Cyber criminals are sharing millions of stolen university email credentials | News for College Students

If you have a .edu e-mail address, beware: The account name, password and other personal information associated with that account may be listed online for cyber criminals to buy.

The Digital Citizens Alliance is reporting evidence showing threats of numerous kinds — including hacktivists, scam artists and terrorists — putting credentials including e-mails and passwords up for sale, trade, or even free giveaway.

It’s all happening on the dark web, a highly decentralized digital space where the buying and selling of goods, services and information is unregulated and often illegal.

Cyber criminals can sell or buy illicit and often stolen goods, like music, movies, drugs, weapons and even email information.

Why would buyers want university email account credentials? They can use them to take advantage of university discounts, such as computer software and Amazon Prime memberships, for example. They also can use them for phishing scams or gaining further access to university financial, research and other potentially sensitive information, according to researchers.

Eric Mason, a senior at Ohio State University, said he’s had issues with his university email credentials. After his school email account was recently hacked, he had to change his email and passwords associated with several accounts on websites like Adobe.com and iTunes out of fear that his credit card information could be compromised.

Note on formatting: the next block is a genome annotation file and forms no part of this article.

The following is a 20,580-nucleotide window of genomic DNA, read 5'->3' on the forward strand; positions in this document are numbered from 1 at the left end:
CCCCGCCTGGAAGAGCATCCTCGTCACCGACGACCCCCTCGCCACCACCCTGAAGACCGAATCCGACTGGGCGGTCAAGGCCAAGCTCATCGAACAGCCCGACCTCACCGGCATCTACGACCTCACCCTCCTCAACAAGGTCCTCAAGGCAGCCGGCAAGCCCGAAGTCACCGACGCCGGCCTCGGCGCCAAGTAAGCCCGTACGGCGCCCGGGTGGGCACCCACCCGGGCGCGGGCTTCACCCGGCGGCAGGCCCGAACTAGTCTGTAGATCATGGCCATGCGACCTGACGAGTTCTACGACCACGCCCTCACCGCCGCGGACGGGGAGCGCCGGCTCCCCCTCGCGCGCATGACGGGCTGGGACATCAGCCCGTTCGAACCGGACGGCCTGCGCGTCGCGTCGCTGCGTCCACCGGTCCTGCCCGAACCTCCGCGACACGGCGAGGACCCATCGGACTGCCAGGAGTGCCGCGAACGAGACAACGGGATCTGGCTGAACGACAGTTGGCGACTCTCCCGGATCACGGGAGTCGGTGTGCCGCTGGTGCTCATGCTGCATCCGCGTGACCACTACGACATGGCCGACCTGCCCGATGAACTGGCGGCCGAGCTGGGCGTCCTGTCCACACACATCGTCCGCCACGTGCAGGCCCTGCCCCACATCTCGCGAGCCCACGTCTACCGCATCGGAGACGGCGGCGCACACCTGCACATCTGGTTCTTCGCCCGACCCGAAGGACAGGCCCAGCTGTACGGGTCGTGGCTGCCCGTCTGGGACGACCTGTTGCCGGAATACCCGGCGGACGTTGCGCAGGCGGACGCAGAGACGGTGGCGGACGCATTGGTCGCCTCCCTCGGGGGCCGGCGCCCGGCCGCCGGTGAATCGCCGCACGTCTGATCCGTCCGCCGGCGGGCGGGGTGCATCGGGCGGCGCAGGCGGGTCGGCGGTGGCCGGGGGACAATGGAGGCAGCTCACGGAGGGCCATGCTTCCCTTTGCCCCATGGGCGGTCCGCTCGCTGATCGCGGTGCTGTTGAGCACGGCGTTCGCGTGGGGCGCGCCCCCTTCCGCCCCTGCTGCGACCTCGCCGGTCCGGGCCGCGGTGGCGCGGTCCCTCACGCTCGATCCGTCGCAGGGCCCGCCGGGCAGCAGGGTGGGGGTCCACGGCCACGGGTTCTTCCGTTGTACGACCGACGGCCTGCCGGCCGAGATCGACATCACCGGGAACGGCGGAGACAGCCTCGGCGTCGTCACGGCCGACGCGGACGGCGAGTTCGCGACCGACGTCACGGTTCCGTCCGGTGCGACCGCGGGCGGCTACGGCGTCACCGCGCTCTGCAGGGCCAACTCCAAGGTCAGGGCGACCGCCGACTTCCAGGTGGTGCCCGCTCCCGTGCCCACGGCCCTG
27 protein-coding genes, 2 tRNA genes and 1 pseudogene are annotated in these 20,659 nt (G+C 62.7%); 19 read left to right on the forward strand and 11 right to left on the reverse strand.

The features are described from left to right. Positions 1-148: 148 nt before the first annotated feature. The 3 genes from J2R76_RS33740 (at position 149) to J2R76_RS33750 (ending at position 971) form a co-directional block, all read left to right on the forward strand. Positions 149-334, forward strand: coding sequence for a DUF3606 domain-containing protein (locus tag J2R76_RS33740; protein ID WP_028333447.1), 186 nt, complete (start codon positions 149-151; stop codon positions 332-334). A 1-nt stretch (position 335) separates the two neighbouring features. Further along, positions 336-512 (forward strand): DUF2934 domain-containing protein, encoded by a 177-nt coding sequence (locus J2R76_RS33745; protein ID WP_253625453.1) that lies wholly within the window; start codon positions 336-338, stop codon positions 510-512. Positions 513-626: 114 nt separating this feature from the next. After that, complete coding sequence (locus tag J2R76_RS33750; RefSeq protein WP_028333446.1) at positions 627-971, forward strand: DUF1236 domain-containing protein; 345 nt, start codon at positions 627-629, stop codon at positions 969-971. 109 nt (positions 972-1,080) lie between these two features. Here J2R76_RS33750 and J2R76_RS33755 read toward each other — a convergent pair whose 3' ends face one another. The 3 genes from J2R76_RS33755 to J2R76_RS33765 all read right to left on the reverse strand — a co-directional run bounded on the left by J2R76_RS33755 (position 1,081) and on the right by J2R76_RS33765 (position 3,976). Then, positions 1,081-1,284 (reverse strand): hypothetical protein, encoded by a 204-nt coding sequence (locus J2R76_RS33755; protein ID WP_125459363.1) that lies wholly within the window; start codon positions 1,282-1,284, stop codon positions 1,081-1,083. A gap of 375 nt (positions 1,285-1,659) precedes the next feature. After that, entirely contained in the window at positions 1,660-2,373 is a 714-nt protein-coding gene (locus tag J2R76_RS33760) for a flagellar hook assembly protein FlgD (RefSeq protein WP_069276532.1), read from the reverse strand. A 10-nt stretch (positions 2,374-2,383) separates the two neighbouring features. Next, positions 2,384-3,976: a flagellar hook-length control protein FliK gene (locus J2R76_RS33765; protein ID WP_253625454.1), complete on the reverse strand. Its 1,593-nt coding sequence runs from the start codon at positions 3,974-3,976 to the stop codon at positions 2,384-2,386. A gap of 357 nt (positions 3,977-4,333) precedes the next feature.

“Somehow, someone was able to get into my email account and wreak some havoc,” Mason said. “I’m not really sure how my account was hacked or what all has happened since, but it makes me nervous and a little concerned that it’s that easy to do.”

Many people reuse their campus username to establish accounts for online services for convenience, and they may or may not use their associated .edu password, according to the report.

Mason said he had gotten numerous phishing emails sent to his university account before, but he never clicked on the messages. Now, however, he’s concerned about what else could happen to other accounts associated with his university email address.

“I’ve had to go back and change my email and password to all of my accounts because I used to use the same login for everything,” he said. “I didn’t understand or realize how serious and how much of a headache this could be until it happened.”

The problem is widespread

Digital Citizens Alliance’s deputy executive director, Adam Benson, said the Washington, D.C. nonprofit wanted to demonstrate the scale of the problem and the complexity facing large organizations trying to protect e-mail users through the report.

“Higher education institutions have deployed resources and talent to make university communities safer, but highly skilled and opportunistic cyber criminals make it a challenge to protect large groups of highly desirable digital targets,” Benson said. “We shared this information from cybersecurity researchers to create more awareness of…

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